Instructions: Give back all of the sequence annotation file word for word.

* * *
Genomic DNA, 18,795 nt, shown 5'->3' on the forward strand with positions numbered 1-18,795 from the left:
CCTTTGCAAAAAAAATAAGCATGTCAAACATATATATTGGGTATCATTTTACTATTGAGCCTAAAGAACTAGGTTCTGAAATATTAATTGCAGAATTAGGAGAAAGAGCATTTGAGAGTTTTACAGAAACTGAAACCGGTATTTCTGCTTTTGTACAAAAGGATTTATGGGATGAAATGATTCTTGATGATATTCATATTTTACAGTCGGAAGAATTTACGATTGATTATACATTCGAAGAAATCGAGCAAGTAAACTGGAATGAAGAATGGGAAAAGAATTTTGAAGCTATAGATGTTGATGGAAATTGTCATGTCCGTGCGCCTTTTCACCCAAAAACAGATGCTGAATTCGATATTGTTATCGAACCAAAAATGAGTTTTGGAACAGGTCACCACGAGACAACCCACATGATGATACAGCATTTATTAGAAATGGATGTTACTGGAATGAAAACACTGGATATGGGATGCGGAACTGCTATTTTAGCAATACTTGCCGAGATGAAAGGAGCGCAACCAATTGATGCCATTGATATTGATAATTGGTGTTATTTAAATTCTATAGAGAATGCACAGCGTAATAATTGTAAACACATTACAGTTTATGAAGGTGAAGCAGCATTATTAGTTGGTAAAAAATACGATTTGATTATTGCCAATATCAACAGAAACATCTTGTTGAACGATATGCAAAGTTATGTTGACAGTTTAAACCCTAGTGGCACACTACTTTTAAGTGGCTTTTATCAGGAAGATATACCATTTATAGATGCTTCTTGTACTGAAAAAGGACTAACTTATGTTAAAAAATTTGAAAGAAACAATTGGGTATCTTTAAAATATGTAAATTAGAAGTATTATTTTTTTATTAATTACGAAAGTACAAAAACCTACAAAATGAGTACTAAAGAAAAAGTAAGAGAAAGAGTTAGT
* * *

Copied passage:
Genomic DNA, 18,795 nt, shown 5'->3' on the forward strand with positions numbered 1-18,795 from the left:
CCTTTGCAAAAAAAATAAGCATGTCAAACATATATATTGGGTATCATTTTACTATTGAGCCTAAAGAACTAGGTTCTGAAATATTAATTGCAGAATTAGGAGAAAGAGCATTTGAGAGTTTTACAGAAACTGAAACCGGTATTTCTGCTTTTGTACAAAAGGATTTATGGGATGAAATGATTCTTGATGATATTCATATTTTACAGTCGGAAGAATTTACGATTGATTATACATTCGAAGAAATCGAGCAAGTAAACTGGAATGAAGAATGGGAAAAGAATTTTGAAGCTATAGATGTTGATGGAAATTGTCATGTCCGTGCGCCTTTTCACCCAAAAACAGATGCTGAATTCGATATTGTTATCGAACCAAAAATGAGTTTTGGAACAGGTCACCACGAGACAACCCACATGATGATACAGCATTTATTAGAAATGGATGTTACTGGAATGAAAACACTGGATATGGGATGCGGAACTGCTATTTTAGCAATACTTGCCGAGATGAAAGGAGCGCAACCAATTGATGCCATTGATATTGATAATTGGTGTTATTTAAATTCTATAGAGAATGCACAGCGTAATAATTGTAAACACATTACAGTTTATGAAGGTGAAGCAGCATTATTAGTTGGTAAAAAATACGATTTGATTATTGCCAATATCAACAGAAACATCTTGTTGAACGATATGCAAAGTTATGTTGACAGTTTAAACCCTAGTGGCACACTACTTTTAAGTGGCTTTTATCAGGAAGATATACCATTTATAGATGCTTCTTGTACTGAAAAAGGACTAACTTATGTTAAAAAATTTGAAAGAAACAATTGGGTATCTTTAAAATATGTAAATTAGAAGTATTATTTTTTTATTAATTACGAAAGTACAAAAACCTACAAAATGAGTACTAAAGAAAAAGTAAGAGAAAGAGTTAGT